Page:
Following election defeat for Labour, the Liberal Democrats, and most importantly, those of us who tried to predict the election, we saw how our model was no different, in that our final predictions were way off.
However, we were highly encouraged by the clear need for election predictions to include ranges, in order to give an idea of the true area we might expect results to fall within.
The key parameter in our model was ϕ (phi), which increased the chances of the favourite winning each seat as ϕ itself increased. For a fuller explanation of its role, see the article where we decided to use the value of 1.8 for it. Looking back at the election results, we saw that a lower value of ϕ was better for achieving the appropriate level of favourites winning seats, but a higher value led to overall seat predictions which were the most accurate.
Therefore, our job is to find the value of ϕ which best trades off these two factors. To do this we need to look at the spread of predictions that would have been made by different values and see which provide the best base.
Which value is best?
We will consider values between 1 and 2, and will be looking at the spread of results for the Conservatives, Labour, Liberal Democrats, the SNP and UKIP. The slideshow below shows the probability distributions for each party for varying values of ϕ. Use either the arrow keys or the thumbnails to navigate between graphs.
Our selection of ϕ will once again have to be subjective. We are looking for a value which achieves the right mix of providing enough flexibility to allow a wide range of predictions, whilst bringing the peak of our predictions to approximately a similar level as other predictors, and indeed the actual number of seats.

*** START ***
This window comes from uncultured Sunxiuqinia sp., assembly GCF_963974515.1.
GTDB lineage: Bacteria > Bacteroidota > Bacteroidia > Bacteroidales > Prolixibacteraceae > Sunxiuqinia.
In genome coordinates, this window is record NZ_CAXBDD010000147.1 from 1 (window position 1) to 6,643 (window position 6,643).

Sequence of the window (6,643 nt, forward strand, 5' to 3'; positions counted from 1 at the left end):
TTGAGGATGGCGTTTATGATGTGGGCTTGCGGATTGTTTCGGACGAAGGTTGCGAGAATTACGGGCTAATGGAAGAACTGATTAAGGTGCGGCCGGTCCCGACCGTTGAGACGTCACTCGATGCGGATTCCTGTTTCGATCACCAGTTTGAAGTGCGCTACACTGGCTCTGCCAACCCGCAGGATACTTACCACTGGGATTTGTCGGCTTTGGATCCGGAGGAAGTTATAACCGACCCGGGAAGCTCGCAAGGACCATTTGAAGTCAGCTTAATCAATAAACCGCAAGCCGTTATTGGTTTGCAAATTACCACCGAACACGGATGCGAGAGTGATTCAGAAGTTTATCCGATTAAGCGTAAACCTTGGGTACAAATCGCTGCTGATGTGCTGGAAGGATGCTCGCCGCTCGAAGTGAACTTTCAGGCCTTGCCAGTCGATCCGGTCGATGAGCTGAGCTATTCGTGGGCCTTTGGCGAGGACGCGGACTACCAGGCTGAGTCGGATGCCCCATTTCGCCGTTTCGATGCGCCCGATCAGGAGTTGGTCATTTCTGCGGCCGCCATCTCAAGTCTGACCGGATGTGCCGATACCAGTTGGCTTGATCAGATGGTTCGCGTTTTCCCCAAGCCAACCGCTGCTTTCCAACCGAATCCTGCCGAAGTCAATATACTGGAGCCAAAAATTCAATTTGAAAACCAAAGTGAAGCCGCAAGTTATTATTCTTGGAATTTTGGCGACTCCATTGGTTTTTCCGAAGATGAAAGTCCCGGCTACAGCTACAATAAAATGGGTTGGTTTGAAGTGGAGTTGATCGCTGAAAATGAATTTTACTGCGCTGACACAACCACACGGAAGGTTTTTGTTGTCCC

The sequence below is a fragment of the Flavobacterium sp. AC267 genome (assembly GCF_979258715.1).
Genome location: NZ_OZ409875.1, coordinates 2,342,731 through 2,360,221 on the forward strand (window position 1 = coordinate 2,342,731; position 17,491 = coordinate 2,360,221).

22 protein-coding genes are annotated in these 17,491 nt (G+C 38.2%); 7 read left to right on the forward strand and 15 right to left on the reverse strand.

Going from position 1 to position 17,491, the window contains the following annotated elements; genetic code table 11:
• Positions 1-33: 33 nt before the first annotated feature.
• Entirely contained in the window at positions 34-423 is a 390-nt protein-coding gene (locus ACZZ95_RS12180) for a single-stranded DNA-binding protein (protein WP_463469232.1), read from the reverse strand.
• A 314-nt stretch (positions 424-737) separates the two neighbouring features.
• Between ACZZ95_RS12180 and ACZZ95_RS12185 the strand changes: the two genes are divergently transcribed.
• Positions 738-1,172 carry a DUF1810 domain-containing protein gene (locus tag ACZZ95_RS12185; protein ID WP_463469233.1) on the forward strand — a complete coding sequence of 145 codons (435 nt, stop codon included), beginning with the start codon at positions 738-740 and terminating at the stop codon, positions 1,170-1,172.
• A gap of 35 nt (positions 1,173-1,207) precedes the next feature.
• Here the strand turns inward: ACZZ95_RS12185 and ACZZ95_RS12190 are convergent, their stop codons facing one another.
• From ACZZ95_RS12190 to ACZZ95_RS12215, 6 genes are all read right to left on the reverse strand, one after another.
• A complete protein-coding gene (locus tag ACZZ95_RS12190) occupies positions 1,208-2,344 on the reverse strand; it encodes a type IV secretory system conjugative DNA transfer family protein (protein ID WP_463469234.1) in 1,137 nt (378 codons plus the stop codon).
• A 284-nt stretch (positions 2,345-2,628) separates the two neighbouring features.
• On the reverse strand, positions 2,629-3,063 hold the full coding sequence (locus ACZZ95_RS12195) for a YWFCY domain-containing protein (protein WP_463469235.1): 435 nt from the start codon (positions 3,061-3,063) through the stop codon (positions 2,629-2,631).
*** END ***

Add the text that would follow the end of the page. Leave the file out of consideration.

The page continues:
With the exception of Labour, we see that lower values of ϕ put us on the wrong side of the predictions. Indeed, with UKIP we see that a low value of ϕ leads to horrendously inaccurate predictions. Therefore, anything below 1.6 we can rule out.
Using 2.0 appears to make the ranges too narrow, in particular the Liberal Democrat distribution. Therefore we are left with 1.6 and 1.8. A sensible compromise between our two aims is to use a value of 1.7 for ϕ.
This is only marginally different to the 1.8 we chose in early April (and there is a valid case for still using 1.8), which is a good vindication of our earlier work.
One thing that is incredibly apparent with all values of ϕ, and indeed with all predictions made elsewhere, is that none would have provided a range which included the final seat tally for the Conservatives, Labour or the Liberal Democrats. This emphasises how unlikely the actual result was, based on our understanding of the electorate before the vote.
We will therefore next be looking at how the model could further have been configured to get closer to estimating these unlikely scenarios.